Forming: Using Robots for Pressure Casting
Pressure casting was invented in 1982 and, along with isostatic pressing, has provided a revolutionary way to produce high quality ceramic shapes. In pressure casting, water is removed from the slip at high speeds using pressure to extract the water through the porous mold. When the mold is opened, the body has not only taken on the shape of the mold but has also reduced its water content to an average of 19% (depending on the body formulation), making it easier and faster to dry and fire.
The second half of the 1980s saw refinements to pressure casting, and it wasn’t long before manufacturers using this method could almost guarantee the reliability of mold and machine. However, with most pressure casting operations, the demolding and finishing stages still had to be done by hand, limiting the speed of the overall process.
In 1991, researchers began investigating the production of ceramic articles using pressure-casting technology with a double-headed machine.* The machine was attached to a robot, which carried out the demolding stage from the single cavity mold and finished (fettled) the piece. Over the past decade, numerous advances have been made to this technology, and today’s ceramic plants can now rely on robots to quickly and accurately handle every stage of the forming process for flatware—and beyond.
What is a Robot?According to the Old English Dictionary, a robot is “a machine capable of carrying out a complex series of actions automatically.” The name comes from the Czech word “robota” meaning “forced labor.”
Robots are classified into six categories depending on their mechanical structure (cartesian, cylindrical, spherical, scara, articulated and parallel). While a simple handling device can be described as a robot, today’s usage generally restricts the term to machines that have multiple articulations and can operate with five or six axles.
Modern robots rely on the latest technology, such as brush-free, alternating current motors and slack-free, reversing gears, and they use integrated braking systems on all axles. They require sophisticated electronic control systems so that their actions can be quite gentle despite sudden, very high speeds of movement. Most are able to achieve a position and follow a trajectory that varies only about 0.05 mm, making them suitable for even extremely precise operations. And all of these compact systems, which are usually situated in the body of the robot, are designed with such precision that they often do not require any maintenance until they have been operating for at least seven or eight years.
Robotic Workstations for FlatwareThe first robotic workstation with automatic demolding and finishing capabilities was installed in a flatware facility 1992. The workstation consists of a single-head machine fitted with a four-cavity mold. The machine unloads the pieces together at the end of each casting cycle and places them on a rotating table for further dewatering. The machine then picks each piece back up individually for fettling, automatically removing any marks made when the slip was injected, as well as any seam lines. The workstation can produce four pieces per minute that are ready to be dried white-hard and then fired.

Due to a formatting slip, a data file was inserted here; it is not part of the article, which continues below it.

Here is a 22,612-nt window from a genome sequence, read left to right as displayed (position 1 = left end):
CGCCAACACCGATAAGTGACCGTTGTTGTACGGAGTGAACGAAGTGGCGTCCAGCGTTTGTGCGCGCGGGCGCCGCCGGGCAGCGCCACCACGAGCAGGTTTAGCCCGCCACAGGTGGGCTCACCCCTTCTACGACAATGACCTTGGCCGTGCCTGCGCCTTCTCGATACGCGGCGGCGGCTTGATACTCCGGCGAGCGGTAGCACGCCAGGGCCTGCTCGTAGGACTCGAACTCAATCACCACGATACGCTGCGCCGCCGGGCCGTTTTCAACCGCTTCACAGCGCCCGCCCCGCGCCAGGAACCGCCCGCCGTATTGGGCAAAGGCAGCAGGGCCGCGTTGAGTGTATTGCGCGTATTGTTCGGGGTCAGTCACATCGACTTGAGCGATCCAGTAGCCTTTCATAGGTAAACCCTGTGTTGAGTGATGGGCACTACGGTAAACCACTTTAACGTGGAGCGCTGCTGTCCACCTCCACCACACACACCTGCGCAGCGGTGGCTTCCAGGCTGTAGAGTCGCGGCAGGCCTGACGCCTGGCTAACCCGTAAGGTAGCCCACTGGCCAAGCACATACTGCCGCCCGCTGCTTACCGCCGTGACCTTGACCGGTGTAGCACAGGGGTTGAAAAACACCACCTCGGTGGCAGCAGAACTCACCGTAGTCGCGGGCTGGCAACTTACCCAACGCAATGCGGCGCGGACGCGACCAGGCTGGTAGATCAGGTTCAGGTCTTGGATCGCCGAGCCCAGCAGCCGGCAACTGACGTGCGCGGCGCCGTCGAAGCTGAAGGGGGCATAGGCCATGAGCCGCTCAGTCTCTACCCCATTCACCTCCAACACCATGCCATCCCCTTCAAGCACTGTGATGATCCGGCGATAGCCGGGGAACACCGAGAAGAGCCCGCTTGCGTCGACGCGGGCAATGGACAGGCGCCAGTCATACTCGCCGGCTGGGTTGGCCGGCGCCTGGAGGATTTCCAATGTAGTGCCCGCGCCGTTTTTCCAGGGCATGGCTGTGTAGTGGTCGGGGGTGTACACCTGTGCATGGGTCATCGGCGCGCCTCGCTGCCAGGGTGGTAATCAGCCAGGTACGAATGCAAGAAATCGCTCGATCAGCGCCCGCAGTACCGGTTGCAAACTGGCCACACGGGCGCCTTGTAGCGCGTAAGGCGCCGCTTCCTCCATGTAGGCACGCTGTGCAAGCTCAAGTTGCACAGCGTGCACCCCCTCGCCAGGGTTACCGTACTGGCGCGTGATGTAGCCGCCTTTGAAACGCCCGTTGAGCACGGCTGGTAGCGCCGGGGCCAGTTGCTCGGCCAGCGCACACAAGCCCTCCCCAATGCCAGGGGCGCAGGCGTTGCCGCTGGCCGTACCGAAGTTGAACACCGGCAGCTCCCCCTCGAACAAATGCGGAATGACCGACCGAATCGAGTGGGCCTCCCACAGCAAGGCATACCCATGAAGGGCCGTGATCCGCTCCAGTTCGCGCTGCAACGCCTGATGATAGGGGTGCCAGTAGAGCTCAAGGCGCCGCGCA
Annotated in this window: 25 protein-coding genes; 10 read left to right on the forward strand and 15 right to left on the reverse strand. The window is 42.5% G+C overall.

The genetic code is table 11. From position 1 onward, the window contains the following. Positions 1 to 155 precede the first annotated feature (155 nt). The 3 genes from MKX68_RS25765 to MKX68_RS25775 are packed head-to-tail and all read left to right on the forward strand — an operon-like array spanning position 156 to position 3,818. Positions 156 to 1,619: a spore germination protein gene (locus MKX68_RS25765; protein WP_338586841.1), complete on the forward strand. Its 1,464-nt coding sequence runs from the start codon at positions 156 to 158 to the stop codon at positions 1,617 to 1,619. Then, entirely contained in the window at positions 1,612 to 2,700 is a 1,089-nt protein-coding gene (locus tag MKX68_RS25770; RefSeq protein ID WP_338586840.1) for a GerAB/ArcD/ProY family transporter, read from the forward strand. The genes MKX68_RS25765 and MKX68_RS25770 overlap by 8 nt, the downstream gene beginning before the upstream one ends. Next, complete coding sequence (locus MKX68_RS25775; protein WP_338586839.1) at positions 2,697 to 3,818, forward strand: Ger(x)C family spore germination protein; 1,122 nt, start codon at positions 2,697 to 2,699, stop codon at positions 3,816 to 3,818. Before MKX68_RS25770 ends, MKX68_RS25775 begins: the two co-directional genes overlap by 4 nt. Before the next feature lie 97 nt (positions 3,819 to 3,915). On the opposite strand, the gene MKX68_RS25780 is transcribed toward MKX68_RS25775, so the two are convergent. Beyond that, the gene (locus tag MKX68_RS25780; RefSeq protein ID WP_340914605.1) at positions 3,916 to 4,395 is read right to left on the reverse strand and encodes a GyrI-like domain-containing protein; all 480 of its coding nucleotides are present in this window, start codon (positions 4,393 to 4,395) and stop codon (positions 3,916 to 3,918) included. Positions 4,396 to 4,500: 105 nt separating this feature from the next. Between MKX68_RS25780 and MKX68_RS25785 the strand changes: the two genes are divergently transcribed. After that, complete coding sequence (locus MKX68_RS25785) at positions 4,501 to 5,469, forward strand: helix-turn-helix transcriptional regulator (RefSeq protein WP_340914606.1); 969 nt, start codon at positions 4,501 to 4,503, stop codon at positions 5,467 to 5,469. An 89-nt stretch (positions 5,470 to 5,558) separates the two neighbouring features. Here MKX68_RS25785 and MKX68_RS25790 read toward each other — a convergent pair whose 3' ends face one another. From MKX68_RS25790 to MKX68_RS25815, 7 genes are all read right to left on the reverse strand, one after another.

Despite the numerous advantages of this type of system, ceramic manufacturers did not immediately welcome the idea of a completely automated process. Many were concerned that a machine would not be as reliable as a human worker, especially in the demolding stage, and others were reluctant to invest in technology that might be too complicated to operate successfully.
Suppliers responded to these concerns by enhancing the reliability of the demolding process with features such as a cleaning stage that helps ensure that the molds retain their porosity between each cycle, and by making the machines more user friendly. Some of the main robotic workstations supplied today use a main program (an essential feature of programming) that enables trained operators to produce a “reference” path where, for instance, the rest position of a robot occurs at a reference point (the center) of the platen. The operator can then define any sub-trajectories required to produce a specific way of dealing with each type of piece simply by choosing from a drop-down menu.
Unlike labor-intensive operations, where frequent rest breaks are required and human error is often a factor, a robot maintains the same precision and speed regardless of how long it has been in operation. In plants where the molds are large and heavy, robots provide an even greater benefit by removing the potential for human injury from the equation. Some of today’s most advanced robots can handle as much as 135 metric tons (~149 tons) of closing pressure, enabling manufacturers to produce multi-cavity molds for bulkier products. Using today’s technology, manufacturers can make four 12-in. plates using a single-headed machine and one casting cycle.
Other ApplicationsBased on the great strides that have been made in robotic technology and on successful installations in numerous facilities, robotic workstations have quickly begun gaining popularity throughout the ceramic industry. In addition to forming, systems have been installed for automatic inspection with video cameras, as well as glaze dipping and spraying.
Recently, new technology has been introduced that is capable of accurately removing the seams on cups produced with pressure casting in a four-part mold. Unlike conventional technologies, the new system delivers the complete cup—including the body, handle and, if required, foot—in a single operation with exacting precision.
These and other advances in robotic technology are making it possible to increase the speed and quality of ceramic production while reducing labor requirements.
*the CSP2, a trademark of Elmeceram